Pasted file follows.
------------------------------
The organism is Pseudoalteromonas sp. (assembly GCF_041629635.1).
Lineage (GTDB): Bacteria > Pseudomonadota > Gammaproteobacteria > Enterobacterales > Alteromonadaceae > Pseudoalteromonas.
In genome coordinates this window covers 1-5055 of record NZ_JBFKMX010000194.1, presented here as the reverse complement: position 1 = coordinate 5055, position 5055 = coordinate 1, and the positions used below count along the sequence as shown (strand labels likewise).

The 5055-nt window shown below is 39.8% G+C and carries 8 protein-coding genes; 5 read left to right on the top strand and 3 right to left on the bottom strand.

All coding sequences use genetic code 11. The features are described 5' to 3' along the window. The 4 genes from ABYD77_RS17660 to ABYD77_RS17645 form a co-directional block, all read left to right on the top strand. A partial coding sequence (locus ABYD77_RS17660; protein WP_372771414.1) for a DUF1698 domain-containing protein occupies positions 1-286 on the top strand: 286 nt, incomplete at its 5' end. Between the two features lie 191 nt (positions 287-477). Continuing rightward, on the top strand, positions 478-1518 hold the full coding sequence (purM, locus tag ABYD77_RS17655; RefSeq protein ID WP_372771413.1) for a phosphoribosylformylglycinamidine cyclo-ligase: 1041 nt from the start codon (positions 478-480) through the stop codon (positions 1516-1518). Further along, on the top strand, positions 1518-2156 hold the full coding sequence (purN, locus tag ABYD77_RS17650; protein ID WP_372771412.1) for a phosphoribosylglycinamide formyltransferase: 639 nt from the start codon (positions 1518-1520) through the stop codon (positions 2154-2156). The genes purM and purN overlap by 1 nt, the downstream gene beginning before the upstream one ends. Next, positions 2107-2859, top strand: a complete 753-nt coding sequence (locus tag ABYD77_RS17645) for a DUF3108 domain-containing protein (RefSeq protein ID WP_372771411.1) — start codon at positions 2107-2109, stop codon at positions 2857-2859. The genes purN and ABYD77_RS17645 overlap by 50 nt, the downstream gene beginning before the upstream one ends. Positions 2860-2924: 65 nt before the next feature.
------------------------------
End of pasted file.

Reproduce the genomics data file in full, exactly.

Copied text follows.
The organism is Pseudoalteromonas sp. (assembly GCF_041629635.1).
Lineage (GTDB): Bacteria > Pseudomonadota > Gammaproteobacteria > Enterobacterales > Alteromonadaceae > Pseudoalteromonas.
In genome coordinates this window covers 1-5055 of record NZ_JBFKMX010000194.1, presented here as the reverse complement: position 1 = coordinate 5055, position 5055 = coordinate 1, and the positions used below count along the sequence as shown (strand labels likewise).

The 5055-nt window shown below is 39.8% G+C and carries 8 protein-coding genes; 5 read left to right on the top strand and 3 right to left on the bottom strand.

All coding sequences use genetic code 11. The features are described 5' to 3' along the window. The 4 genes from ABYD77_RS17660 to ABYD77_RS17645 form a co-directional block, all read left to right on the top strand. A partial coding sequence (locus ABYD77_RS17660; protein WP_372771414.1) for a DUF1698 domain-containing protein occupies positions 1-286 on the top strand: 286 nt, incomplete at its 5' end. Between the two features lie 191 nt (positions 287-477). Continuing rightward, on the top strand, positions 478-1518 hold the full coding sequence (purM, locus tag ABYD77_RS17655; RefSeq protein ID WP_372771413.1) for a phosphoribosylformylglycinamidine cyclo-ligase: 1041 nt from the start codon (positions 478-480) through the stop codon (positions 1516-1518). Further along, on the top strand, positions 1518-2156 hold the full coding sequence (purN, locus tag ABYD77_RS17650; protein ID WP_372771412.1) for a phosphoribosylglycinamide formyltransferase: 639 nt from the start codon (positions 1518-1520) through the stop codon (positions 2154-2156). The genes purM and purN overlap by 1 nt, the downstream gene beginning before the upstream one ends. Next, positions 2107-2859, top strand: a complete 753-nt coding sequence (locus tag ABYD77_RS17645) for a DUF3108 domain-containing protein (RefSeq protein ID WP_372771411.1) — start codon at positions 2107-2109, stop codon at positions 2857-2859. The genes purN and ABYD77_RS17645 overlap by 50 nt, the downstream gene beginning before the upstream one ends. Positions 2860-2924: 65 nt before the next feature.